No. 2s, Biden, Ryan, Square Off In Combative Debate

Oct 12, 2012
Originally published on October 12, 2012 5:36 am



It's MORNING EDITION from NPR News. I'm Renee Montagne.


And I'm Steve Inskeep.

Last night's vice presidential debate offered a reminder about American politics. It can be infuriating, misleading and irrelevant, but at its best politics becomes a spectacle - a highly informative show - which is what the vice presidential candidates delivered last night in a debate in Kentucky.

It is hard to say if their spirited discussion changed any minds or won over undecided voters, but Republicans saw their candidate, Congressman Paul Ryan, contend solidly with his older opponent. Democrats found release in Biden's fierce correcting of the record - after President Obama's widely criticized showing last week.

NPR's Don Gonyea reports.

DON GONYEA, BYLINE: Debate moderator Martha Raddatz of ABC News started with the foreign policy issue of the day, Libya, and the attack last month that killed four Americans, including Ambassador Chris Stevens.


MARTHA RADDATZ: The State Department has now made clear there were no protesters there. It was a pre-planned assault by heavily armed men. Wasn't this a massive intelligence failure, Vice President Biden?

GONYEA: Biden began his answer...


VICE PRESIDENT JOE BIDEN: What it was, it was a tragedy, Martha. It - Chris Stevens was one of our best. We lost three other brave Americans.

GONYEA: But he quickly turned to a criticism of Governor Romney's foreign policy positions, signaling right away that he'd be much more aggressive than President Obama had been in last week's debate. Biden said the president has a strong record. He cited ending U.S. combat operations in Iraq and the killing of Osama bin Laden. He then pointed to a Mitt Romney line about bin Laden from years ago.


BIDEN: Governor Romney was asked a question about how he would proceed. He said I wouldn't move heaven and earth to get bin Laden. He didn't understand it was more than about taking a - a murderer off the battlefield. It was about restoring America's heart and letting terrorists around the world know if you do harm to America, we will track you to the gates of hell, if need be. And lastly, the - the president of the United States has - has led with a steady hand and clear vision. Governor Romney, the opposite.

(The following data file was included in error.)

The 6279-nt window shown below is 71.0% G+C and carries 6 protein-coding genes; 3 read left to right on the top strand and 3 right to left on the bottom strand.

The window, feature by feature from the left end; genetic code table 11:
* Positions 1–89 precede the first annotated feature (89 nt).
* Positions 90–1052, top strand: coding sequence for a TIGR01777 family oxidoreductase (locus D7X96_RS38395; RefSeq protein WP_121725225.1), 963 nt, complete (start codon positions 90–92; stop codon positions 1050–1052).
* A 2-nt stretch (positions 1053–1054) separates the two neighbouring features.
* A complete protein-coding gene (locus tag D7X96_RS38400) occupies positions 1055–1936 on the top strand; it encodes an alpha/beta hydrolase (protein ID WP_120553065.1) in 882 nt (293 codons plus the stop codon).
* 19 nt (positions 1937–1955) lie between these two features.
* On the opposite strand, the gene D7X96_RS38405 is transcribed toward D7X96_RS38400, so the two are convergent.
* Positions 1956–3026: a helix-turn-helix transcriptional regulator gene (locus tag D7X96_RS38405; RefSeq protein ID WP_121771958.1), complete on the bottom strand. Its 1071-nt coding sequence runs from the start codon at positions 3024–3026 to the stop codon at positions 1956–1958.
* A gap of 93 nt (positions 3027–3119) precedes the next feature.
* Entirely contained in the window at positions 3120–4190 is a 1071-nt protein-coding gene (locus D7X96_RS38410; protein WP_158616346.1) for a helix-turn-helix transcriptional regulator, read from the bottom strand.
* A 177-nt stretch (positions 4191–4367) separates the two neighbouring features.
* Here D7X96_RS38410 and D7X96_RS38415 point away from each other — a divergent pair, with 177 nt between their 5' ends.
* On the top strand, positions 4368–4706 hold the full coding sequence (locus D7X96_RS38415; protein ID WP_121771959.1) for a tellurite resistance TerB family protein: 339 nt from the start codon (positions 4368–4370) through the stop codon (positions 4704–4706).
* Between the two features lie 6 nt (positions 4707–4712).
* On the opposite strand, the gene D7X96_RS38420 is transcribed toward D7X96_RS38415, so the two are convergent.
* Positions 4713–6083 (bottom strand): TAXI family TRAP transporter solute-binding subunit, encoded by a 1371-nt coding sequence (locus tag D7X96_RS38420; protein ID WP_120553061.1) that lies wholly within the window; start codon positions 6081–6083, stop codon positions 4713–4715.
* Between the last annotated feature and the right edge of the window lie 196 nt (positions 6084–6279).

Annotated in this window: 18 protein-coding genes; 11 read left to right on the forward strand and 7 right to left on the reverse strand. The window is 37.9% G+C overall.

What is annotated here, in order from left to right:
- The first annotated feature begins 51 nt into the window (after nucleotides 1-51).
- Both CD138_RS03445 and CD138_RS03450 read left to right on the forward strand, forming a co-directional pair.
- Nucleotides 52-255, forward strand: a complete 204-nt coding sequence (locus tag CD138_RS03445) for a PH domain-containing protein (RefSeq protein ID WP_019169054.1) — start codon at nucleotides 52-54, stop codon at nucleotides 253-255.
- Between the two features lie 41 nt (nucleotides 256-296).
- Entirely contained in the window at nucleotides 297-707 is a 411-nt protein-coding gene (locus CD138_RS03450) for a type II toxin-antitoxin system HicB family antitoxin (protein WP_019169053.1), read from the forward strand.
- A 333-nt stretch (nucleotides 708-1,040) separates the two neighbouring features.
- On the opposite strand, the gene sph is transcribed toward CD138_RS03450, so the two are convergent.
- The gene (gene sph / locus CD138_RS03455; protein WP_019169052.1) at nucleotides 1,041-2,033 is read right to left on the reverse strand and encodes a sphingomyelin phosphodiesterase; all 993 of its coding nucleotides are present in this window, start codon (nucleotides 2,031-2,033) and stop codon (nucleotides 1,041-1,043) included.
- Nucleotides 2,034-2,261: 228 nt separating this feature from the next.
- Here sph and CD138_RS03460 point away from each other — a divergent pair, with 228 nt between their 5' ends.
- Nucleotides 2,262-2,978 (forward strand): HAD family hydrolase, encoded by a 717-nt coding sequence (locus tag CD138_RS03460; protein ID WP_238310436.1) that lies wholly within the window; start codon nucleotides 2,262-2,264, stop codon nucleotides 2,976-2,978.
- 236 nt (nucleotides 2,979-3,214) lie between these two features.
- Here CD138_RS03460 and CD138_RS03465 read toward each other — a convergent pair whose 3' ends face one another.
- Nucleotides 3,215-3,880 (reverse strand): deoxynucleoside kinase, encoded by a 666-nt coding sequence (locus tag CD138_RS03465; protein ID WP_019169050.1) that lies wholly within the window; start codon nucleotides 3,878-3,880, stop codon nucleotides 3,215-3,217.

GONYEA: But Congressman Ryan followed by describing the events in Libya as, quote, "emblematic of a chaotic foreign policy."


PAUL RYAN: It took the president two weeks to acknowledge that this was a terrorist attack. He went to the U.N., and in his speech at the U.N. he said six times - he talked about the YouTube video. Look, if we are hit by terrorists, we're going to call it for what it is, a terrorist attack. Our ambassador in Paris has a Marine detachment guarding him. Shouldn't we have a Marine detachment guarding our ambassador in Benghazi, a place where we knew that there was an al-Qaida cell with arms? This is becoming more troubling by the day.

GONYEA: Next, another thorny foreign policy issue, nuclear weapons and Iran. Ryan called it another failure by the president.


RYAN: They're four years closer toward a nuclear weapons capability. We've had four different sanctions at the U.N. on Iran, three from the Bush administration, one here. And the only reason we got it is because Russia watered it down and prevented the sanctions from hitting the Central Bank. Mitt Romney proposed these sanctions in 2007. In Congress, I've been fighting for these sanctions since 2009. The administration was blocking us every step of the way.

GONYEA: Biden often reacted to Ryan's statements with disbelief and laughter - or with something like this...


BIDEN: With all due respect, that's a bunch of malarkey.

GONYEA: On the economy, Biden said it was in freefall when the president took office. He called it the great recession. Ryan countered...


RYAN: Joe and I are from similar towns. He's from Scranton, Pennsylvania. I'm from Janesville, Wisconsin. You know what the unemployment rate in Scranton is today?

BIDEN: I sure do.

RYAN: It's 10 percent.

BIDEN: Yeah.

RYAN: You know what it was the day you guys came in? Eight-point-five percent.

BIDEN: Yeah.

RYAN: That's how it's going all around America. Look...

BIDEN: You don't read the statistics. That's not how it's going. It's going down.

RADDATZ: Two-minute answer, please.

RYAN: Look. Did they come in and inherit a tough situation? Absolutely. But we're going in the wrong direction.

GONYEA: Throughout the 90 minutes, Raddatz kept a rein on the combatants, giving them time to argue, but also keeping them on topic. Ryan defended his running mate against Democratic charges that he would have done nothing to help the auto industry when General Motors and Chrysler were near death's door in 2008 and 2009. Biden and the president frequently quote a newspaper editorial Romney wrote back then with the headline "Let Detroit Go Bankrupt."